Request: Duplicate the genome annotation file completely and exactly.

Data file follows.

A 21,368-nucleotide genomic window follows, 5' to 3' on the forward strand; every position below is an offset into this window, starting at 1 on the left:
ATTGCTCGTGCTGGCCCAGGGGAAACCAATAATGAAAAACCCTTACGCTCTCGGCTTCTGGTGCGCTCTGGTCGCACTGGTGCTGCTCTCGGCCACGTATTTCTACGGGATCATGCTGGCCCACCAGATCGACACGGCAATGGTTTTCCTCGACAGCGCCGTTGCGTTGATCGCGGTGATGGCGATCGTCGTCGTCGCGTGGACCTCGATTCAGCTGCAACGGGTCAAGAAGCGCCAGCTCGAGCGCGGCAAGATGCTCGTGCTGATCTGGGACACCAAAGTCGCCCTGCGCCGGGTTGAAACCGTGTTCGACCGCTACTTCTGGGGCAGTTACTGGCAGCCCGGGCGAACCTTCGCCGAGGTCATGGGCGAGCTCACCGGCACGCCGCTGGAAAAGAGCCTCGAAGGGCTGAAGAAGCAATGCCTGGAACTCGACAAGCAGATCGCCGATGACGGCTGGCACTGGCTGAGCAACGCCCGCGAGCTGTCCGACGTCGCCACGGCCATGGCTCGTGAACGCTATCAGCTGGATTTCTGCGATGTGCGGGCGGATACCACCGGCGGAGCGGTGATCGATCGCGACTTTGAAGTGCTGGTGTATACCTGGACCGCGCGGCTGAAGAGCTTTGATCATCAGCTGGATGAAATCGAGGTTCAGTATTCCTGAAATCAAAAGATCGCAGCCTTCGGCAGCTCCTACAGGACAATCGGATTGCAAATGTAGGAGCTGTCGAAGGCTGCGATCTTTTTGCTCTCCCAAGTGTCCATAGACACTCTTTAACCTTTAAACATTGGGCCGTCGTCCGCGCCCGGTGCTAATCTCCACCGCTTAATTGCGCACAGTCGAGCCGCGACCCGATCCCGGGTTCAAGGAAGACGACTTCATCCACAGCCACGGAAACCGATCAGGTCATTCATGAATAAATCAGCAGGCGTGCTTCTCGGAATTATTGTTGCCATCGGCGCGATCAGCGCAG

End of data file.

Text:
A 21,368-nucleotide genomic window follows, 5' to 3' on the forward strand; every position below is an offset into this window, starting at 1 on the left:
ATTGCTCGTGCTGGCCCAGGGGAAACCAATAATGAAAAACCCTTACGCTCTCGGCTTCTGGTGCGCTCTGGTCGCACTGGTGCTGCTCTCGGCCACGTATTTCTACGGGATCATGCTGGCCCACCAGATCGACACGGCAATGGTTTTCCTCGACAGCGCCGTTGCGTTGATCGCGGTGATGGCGATCGTCGTCGTCGCGTGGACCTCGATTCAGCTGCAACGGGTCAAGAAGCGCCAGCTCGAGCGCGGCAAGATGCTCGTGCTGATCTGGGACACCAAAGTCGCCCTGCGCCGGGTTGAAACCGTGTTCGACCGCTACTTCTGGGGCAGTTACTGGCAGCCCGGGCGAACCTTCGCCGAGGTCATGGGCGAGCTCACCGGCACGCCGCTGGAAAAGAGCCTCGAAGGGCTGAAGAAGCAATGCCTGGAACTCGACAAGCAGATCGCCGATGACGGCTGGCACTGGCTGAGCAACGCCCGCGAGCTGTCCGACGTCGCCACGGCCATGGCTCGTGAACGCTATCAGCTGGATTTCTGCGATGTGCGGGCGGATACCACCGGCGGAGCGGTGATCGATCGCGACTTTGAAGTGCTGGTGTATACCTGGACCGCGCGGCTGAAGAGCTTTGATCATCAGCTGGATGAAATCGAGGTTCAGTATTCCTGAAATCAAAAGATCGCAGCCTTCGGCAGCTCCTACAGGACAATCGGATTGCAAATGTAGGAGCTGTCGAAGGCTGCGATCTTTTTGCTCTCCCAAGTGTCCATAGACACTCTTTAACCTTTAAACATTGGGCCGTCGTCCGCGCCCGGTGCTAATCTCCACCGCTTAATTGCGCACAGTCGAGCCGCGACCCGATCCCGGGTTCAAGGAAGACGACTTCATCCACAGCCACGGAAACCGATCAGGTCATTCATGAATAAATCAGCAGGCGTGCTTCTCGGAATTATTGTTGCCATCGGCGCGATCAGCGCAG